St. George, Utah, is the fastest-growing metropolitan area in the country, according to new data from the Census Bureau. The city is nestled into the southwest corner of the state, and the metro area grew by about 4 percent last year.
Here & Now's Peter O'Dowd talks with Pam Perlich, director of demographic research at the University of Utah.
On what St. George is like
"I've heard it referred to as sort of the 'Palm Springs of Utah.' It has a climate that is just superb for wintertime, especially. It's within a stone's throw of Zion National Park, you get towering red rock and beautiful canyons, with that low humidity and beautiful desert environment. It has a really high quality of life. Housing is still reasonable, as far as the cost of housing. It's a small enough place that you don't feel like you're overwhelmed in a large city."
"In our state projections, we see that Washington County is gonna triple in size in the next 50 years, surpassing half a million people."Pam Perlich
On the city's recent reputation for growth
"We were accustomed to seeing the St. George metro area designated as among the fastest-growing metro areas up until the financial crisis hit. That area of the state was hit with more overbuilding. It was much more like the housing market's got in [Las] Vegas, or if you look down into the Phoenix area, so it was part of that growth dynamic that led up to the speculative financial bubble. Then there was the crash and the Great Recession, 2010 were the depths of the recession and then as we started digging out of that, migration began to increase again. But what we've seen, particularly in the last three years, is a lot of the migration patterns and flows that we saw pre-Great Recession are beginning to re-establish themselves, albeit at a slower pace both relatively and absolutely."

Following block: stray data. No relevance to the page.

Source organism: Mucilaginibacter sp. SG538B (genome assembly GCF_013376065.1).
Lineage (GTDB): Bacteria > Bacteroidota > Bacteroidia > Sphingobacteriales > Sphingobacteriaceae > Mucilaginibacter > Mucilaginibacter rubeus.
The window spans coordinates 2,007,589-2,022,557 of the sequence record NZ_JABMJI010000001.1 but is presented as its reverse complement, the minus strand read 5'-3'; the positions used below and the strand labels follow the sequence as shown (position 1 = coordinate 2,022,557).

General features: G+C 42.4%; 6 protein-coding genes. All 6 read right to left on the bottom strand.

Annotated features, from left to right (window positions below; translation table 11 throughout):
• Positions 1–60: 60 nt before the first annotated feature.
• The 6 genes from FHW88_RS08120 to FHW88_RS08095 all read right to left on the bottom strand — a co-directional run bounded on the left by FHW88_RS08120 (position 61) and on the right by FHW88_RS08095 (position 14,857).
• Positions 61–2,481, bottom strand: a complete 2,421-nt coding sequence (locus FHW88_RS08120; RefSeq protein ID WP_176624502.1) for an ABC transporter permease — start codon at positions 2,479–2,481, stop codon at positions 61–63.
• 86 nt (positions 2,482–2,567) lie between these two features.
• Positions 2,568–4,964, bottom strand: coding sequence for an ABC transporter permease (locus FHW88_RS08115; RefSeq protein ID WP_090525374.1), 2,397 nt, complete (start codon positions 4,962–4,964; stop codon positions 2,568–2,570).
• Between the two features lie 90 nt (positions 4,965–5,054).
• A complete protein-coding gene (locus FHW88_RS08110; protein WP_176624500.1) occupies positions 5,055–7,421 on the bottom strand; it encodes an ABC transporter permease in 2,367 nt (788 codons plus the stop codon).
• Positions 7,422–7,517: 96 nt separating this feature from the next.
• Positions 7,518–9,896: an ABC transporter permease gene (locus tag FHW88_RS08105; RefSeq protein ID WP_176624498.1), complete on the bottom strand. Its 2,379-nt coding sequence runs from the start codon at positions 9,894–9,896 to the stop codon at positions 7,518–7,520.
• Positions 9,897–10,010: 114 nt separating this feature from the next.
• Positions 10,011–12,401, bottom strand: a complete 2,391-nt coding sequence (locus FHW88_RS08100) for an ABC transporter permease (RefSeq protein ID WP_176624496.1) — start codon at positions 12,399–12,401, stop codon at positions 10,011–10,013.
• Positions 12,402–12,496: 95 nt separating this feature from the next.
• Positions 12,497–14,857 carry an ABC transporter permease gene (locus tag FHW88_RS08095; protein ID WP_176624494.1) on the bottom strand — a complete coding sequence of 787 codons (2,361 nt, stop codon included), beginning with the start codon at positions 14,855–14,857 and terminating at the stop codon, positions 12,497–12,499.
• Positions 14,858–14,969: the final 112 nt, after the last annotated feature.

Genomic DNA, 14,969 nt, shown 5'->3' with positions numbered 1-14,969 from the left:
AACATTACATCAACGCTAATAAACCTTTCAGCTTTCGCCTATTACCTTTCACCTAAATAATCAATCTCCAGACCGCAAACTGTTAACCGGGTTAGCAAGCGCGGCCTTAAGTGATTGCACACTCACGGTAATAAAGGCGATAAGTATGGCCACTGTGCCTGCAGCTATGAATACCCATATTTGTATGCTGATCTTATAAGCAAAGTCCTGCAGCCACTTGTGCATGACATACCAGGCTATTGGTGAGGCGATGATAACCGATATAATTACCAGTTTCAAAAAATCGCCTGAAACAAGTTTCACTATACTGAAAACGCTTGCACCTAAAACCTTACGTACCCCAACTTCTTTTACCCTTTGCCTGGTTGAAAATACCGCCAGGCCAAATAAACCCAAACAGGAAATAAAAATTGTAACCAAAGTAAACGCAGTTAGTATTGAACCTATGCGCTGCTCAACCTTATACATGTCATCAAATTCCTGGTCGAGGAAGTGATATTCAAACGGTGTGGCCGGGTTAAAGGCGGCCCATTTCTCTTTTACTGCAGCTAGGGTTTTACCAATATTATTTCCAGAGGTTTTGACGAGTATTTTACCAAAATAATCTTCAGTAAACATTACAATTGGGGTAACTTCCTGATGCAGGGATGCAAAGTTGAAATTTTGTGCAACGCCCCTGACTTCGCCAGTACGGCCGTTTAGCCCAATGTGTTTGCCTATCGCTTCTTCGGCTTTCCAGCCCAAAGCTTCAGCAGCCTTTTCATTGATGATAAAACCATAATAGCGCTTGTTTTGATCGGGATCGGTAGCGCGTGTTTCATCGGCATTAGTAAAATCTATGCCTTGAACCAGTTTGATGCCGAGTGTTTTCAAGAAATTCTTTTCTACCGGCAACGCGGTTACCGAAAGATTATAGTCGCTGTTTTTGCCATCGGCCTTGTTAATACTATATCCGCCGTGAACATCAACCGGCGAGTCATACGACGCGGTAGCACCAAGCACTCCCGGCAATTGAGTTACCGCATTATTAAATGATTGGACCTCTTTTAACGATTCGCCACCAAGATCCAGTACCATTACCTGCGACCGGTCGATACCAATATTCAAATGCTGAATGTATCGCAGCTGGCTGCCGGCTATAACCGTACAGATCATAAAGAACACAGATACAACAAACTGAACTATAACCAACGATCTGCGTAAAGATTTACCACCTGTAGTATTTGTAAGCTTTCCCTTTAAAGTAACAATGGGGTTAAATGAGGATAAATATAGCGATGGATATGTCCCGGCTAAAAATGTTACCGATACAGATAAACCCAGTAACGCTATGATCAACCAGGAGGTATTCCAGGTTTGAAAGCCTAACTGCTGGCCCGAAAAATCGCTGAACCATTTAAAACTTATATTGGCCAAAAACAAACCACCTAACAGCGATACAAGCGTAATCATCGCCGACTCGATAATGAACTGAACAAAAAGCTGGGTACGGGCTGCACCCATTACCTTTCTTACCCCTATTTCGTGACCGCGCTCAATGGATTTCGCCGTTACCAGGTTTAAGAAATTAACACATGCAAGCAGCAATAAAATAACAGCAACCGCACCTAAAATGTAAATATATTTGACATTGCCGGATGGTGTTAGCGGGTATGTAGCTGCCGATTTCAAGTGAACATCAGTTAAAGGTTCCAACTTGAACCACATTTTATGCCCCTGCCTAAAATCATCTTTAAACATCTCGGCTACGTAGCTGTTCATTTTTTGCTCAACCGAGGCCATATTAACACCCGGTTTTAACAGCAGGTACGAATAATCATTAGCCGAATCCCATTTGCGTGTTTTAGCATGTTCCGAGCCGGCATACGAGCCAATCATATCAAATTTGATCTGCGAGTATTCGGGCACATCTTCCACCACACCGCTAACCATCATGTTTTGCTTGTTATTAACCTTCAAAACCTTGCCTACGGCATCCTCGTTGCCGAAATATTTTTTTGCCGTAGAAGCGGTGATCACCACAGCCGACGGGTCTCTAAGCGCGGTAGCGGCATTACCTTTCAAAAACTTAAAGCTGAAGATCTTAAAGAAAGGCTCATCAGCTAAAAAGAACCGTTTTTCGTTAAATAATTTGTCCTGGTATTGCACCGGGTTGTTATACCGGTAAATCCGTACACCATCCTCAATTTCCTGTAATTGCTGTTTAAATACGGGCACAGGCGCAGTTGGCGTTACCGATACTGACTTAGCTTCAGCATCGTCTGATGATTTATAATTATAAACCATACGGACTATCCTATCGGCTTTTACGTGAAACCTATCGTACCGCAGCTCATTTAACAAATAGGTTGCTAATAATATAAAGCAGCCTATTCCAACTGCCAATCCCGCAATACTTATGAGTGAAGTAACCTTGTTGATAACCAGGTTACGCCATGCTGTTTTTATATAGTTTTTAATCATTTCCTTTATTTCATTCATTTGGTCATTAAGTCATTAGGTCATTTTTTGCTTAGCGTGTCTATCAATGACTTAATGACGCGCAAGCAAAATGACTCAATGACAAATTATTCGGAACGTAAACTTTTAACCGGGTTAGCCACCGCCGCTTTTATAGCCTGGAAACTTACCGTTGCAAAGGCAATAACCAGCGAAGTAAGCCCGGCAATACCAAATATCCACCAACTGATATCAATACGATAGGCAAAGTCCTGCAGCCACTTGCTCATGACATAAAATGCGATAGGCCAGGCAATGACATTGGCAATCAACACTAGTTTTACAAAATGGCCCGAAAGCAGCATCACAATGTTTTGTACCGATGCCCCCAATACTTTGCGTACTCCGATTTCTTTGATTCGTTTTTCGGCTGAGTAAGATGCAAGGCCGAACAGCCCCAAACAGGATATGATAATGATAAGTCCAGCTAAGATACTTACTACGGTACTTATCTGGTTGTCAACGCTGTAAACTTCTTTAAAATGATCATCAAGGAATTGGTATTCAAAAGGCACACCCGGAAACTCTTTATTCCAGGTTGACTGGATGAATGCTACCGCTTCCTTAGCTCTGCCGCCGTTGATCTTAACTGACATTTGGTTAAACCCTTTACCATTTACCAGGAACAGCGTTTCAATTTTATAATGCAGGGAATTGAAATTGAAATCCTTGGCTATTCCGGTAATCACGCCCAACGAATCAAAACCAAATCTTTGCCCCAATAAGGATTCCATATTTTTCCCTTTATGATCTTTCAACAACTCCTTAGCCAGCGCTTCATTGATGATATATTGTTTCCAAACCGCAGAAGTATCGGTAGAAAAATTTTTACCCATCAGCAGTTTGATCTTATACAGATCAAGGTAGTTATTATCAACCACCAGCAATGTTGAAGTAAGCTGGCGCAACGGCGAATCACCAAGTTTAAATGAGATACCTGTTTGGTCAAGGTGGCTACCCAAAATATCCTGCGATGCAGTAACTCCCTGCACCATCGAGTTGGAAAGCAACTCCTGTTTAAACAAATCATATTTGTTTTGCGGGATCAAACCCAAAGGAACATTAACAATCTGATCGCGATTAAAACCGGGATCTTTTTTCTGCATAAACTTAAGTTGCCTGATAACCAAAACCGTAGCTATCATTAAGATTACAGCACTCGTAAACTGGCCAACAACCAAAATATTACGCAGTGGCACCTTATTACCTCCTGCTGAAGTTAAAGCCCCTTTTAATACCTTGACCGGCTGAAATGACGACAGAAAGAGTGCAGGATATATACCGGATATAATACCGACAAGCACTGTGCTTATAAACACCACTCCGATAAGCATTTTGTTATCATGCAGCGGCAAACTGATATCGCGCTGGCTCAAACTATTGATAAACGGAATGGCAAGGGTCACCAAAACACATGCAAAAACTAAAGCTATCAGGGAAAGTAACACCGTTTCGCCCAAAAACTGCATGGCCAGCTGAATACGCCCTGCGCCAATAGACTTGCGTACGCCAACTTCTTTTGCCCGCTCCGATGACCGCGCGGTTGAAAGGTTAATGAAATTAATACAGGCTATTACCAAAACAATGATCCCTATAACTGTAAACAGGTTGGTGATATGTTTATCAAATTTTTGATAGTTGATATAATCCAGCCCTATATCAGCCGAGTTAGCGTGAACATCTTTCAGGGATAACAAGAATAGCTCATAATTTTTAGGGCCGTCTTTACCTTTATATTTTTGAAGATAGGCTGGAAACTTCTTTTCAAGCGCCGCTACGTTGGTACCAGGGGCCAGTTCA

On who's moving there
"Well there are a variety of people moving in, but it is disproportionately a retirement destination. So you're seeing what they're calling 'the young elderly' — those are people who are able to leave the labor market, say, 55 years old or so, moving there with independent income and wealth. But then you're also seeing the streams of people who are already old enough to receive Medicare, they're showing up in the Medicare records.
"We also have some industry establishing itself there. Tourism is a mainstay of the Washington County economy. It's a big second home, vacation home community. That's part of the challenge of estimating the population there and understanding how much infrastructure and services are needed, because on any given night, 20 percent of the occupied housing units are occupied by people who are not even showing up in the numbers that we're talking about."
On strain the growth is putting on infrastructure
"Water is the big constraint down there. In our state projections, we see that Washington County is gonna triple in size in the next 50 years, surpassing half a million people — that really will fundamentally change the character of the place and put enormous pressure on infrastructure."
This segment aired on March 26, 2018.